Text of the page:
The reality of racial profiling and the dangers of stereotyping

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The reality of racial profiling and the dangers of stereotyping
by Becki Cohn-Vargas, Not in Our School
November 24, 2014

Published on Share My Lesson AFT

“The nation is listening. Their eyes, their ears are all open. So now it is our chance to elaborate on what we want—what we want to change. Let our voice be heard.”
— Jayde, a young leader who opened the Ferguson Youth Summit
Local student leaders from the Ferguson Youth Initiative wanted a summit to discuss how to make change after the tragedy in their community. In September, teens gathered just miles from where Michael Brown was shot the month before in Ferguson, Mo. They discussed racial profiling and how the relationship between youth and the police needs to change. This tragedy brings out the underlying prejudice that can lead to dehumanization and senseless killing. Young people across the country, like those in Ferguson, need opportunities for dialogue.

This blog won’t focus on the Michael Brown case. Many articles and op-eds have been written from a range of viewpoints. Our focus is on the need for teachers to open dialogue with students from all backgrounds on the reality of racial profiling and the dangers of stereotyping, and to find solutions.

The Reality of Profiling

In August 2014, at least five unarmed black men in the U.S. were killed by police. In addition to Brown, they include Eric Garner, the chokehold victim who died while members of the NYPD attempted to arrest him; John Crawford, who was gunned down by police in an Ohio Walmart, holding a BB gun he had taken off a shelf; Ezell Ford, who was shot in the back during an “investigative police stop” in Los Angeles; and Dante Parker, who died in police custody in California after being hit by a Taser.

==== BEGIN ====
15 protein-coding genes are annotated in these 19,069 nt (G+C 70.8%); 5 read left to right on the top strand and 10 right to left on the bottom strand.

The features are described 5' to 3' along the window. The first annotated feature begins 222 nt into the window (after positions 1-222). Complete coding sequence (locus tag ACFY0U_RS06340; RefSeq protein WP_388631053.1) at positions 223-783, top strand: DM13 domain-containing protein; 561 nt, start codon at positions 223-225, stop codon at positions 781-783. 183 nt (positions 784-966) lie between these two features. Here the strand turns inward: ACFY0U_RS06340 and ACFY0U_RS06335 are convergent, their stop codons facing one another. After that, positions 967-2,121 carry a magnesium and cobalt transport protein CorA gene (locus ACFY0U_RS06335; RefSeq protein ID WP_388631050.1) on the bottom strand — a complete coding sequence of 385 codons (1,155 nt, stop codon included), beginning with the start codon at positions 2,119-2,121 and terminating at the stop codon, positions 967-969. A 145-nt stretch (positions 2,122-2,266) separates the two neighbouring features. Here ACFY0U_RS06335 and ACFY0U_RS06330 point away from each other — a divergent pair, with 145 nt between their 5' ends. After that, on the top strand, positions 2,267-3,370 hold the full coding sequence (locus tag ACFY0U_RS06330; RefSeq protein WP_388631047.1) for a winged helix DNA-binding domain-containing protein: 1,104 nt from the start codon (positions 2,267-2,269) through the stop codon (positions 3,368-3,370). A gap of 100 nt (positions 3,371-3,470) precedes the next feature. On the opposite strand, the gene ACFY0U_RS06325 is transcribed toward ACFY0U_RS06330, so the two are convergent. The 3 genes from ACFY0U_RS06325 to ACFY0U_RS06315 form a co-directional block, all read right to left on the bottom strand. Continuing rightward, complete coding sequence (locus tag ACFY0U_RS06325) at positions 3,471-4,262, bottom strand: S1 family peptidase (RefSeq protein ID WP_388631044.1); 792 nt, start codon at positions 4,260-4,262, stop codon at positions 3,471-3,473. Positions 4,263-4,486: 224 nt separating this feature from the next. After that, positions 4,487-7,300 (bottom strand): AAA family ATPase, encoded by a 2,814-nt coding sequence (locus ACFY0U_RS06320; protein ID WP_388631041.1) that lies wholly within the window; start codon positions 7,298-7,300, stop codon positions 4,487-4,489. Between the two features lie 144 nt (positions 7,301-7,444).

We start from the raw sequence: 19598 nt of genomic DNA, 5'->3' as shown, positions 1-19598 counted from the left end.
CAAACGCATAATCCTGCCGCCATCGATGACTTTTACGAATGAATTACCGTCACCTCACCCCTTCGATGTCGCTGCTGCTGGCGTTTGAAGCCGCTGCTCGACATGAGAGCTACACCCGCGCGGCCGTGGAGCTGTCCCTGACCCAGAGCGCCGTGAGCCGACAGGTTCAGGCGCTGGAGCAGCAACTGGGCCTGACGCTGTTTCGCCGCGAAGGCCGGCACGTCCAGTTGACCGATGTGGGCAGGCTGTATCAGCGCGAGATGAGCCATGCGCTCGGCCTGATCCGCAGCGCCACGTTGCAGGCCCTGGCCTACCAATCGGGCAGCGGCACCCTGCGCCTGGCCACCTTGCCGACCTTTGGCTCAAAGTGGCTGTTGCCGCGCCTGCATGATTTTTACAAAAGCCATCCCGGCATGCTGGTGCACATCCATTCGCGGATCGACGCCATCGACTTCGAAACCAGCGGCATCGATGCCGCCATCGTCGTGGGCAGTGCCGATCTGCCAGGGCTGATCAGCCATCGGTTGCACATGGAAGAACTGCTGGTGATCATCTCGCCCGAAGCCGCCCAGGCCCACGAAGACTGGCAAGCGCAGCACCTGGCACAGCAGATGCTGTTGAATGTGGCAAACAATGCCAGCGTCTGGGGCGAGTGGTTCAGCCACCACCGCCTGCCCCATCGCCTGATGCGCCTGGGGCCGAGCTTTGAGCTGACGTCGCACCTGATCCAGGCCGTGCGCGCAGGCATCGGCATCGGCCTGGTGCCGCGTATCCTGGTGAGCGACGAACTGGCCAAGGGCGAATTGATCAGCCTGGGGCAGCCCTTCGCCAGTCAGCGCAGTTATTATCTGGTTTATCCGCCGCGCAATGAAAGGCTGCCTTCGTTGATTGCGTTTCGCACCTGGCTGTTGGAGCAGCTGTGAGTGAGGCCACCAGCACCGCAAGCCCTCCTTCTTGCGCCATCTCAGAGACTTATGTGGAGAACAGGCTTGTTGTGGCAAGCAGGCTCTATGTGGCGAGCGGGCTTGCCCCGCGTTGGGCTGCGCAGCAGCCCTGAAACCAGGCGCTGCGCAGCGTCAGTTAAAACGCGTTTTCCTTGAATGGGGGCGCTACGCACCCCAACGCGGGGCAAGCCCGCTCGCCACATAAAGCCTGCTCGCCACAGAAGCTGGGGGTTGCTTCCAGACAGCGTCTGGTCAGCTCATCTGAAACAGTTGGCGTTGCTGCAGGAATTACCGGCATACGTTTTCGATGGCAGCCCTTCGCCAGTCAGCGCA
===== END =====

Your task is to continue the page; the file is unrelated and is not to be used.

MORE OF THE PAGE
Racial profiling is evident in the disparate treatment of black males in schools and the criminal justice system. Black students are three times more likely to be suspended than their white peers.

One of three black men nationwide goes to prison sometime in his lifetime. That number is one in 17 for white males. Racial profiling and bias create the “school-to-prison” pipeline and profiling tragedies.

Explicit Bias, Implicit Bias and Stereotyping

Explicit bias and implicit bias are two sides of the same coin, but manifest as different mental constructs. Explicit bias is an overt bias or negative attitude about a racial or ethnic group, or a social identity that is overtly expressed. Implicit bias is unconscious; this unconscious negative association people make about different groups can be more subtle, but also extremely damaging. Whether conscious or unconscious, attitudes and stereotypes like “a black boy wearing a hoodie is dangerous” can lead to horrific results, as in the killing of Trayvon Martin.

A growing body of research points to implicit bias as a significant cause of disparity in the treatment of blacks and Latinos in America. The way to break the daily cycle of implicit and explicit bias and stereotypical attitudes is to create an identity-safe environment for everyone.